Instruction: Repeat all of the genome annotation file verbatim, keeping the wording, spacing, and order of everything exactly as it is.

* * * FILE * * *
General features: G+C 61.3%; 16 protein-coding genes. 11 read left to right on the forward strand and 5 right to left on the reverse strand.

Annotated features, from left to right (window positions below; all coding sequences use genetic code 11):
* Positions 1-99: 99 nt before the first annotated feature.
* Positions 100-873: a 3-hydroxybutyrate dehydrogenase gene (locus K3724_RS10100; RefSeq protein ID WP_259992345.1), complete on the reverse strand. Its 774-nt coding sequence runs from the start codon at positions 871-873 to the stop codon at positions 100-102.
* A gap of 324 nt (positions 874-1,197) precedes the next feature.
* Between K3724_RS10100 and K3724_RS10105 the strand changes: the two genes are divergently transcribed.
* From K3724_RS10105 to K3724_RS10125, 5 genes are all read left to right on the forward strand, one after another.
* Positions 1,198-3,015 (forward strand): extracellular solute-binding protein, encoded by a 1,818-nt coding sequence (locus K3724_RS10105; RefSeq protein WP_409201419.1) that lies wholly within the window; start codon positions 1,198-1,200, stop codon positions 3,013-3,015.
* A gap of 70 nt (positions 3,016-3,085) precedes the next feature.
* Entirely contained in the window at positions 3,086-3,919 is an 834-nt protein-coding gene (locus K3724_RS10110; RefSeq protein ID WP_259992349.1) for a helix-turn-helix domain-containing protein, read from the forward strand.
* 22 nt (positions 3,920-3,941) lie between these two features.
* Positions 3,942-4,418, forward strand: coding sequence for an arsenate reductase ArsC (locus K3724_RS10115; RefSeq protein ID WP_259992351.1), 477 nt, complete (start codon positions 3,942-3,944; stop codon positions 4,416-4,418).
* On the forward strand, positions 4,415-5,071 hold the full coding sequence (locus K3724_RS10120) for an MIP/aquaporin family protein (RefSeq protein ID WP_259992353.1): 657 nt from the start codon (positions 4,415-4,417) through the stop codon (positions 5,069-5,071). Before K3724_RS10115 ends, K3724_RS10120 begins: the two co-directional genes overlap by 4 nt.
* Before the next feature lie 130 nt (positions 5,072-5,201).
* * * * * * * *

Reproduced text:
General features: G+C 61.3%; 16 protein-coding genes. 11 read left to right on the forward strand and 5 right to left on the reverse strand.

Annotated features, from left to right (window positions below; all coding sequences use genetic code 11):
* Positions 1-99: 99 nt before the first annotated feature.
* Positions 100-873: a 3-hydroxybutyrate dehydrogenase gene (locus K3724_RS10100; RefSeq protein ID WP_259992345.1), complete on the reverse strand. Its 774-nt coding sequence runs from the start codon at positions 871-873 to the stop codon at positions 100-102.
* A gap of 324 nt (positions 874-1,197) precedes the next feature.
* Between K3724_RS10100 and K3724_RS10105 the strand changes: the two genes are divergently transcribed.
* From K3724_RS10105 to K3724_RS10125, 5 genes are all read left to right on the forward strand, one after another.
* Positions 1,198-3,015 (forward strand): extracellular solute-binding protein, encoded by a 1,818-nt coding sequence (locus K3724_RS10105; RefSeq protein WP_409201419.1) that lies wholly within the window; start codon positions 1,198-1,200, stop codon positions 3,013-3,015.
* A gap of 70 nt (positions 3,016-3,085) precedes the next feature.
* Entirely contained in the window at positions 3,086-3,919 is an 834-nt protein-coding gene (locus K3724_RS10110; RefSeq protein ID WP_259992349.1) for a helix-turn-helix domain-containing protein, read from the forward strand.
* 22 nt (positions 3,920-3,941) lie between these two features.
* Positions 3,942-4,418, forward strand: coding sequence for an arsenate reductase ArsC (locus K3724_RS10115; RefSeq protein ID WP_259992351.1), 477 nt, complete (start codon positions 3,942-3,944; stop codon positions 4,416-4,418).
* On the forward strand, positions 4,415-5,071 hold the full coding sequence (locus K3724_RS10120) for an MIP/aquaporin family protein (RefSeq protein ID WP_259992353.1): 657 nt from the start codon (positions 4,415-4,417) through the stop codon (positions 5,069-5,071). Before K3724_RS10115 ends, K3724_RS10120 begins: the two co-directional genes overlap by 4 nt.
* Before the next feature lie 130 nt (positions 5,072-5,201).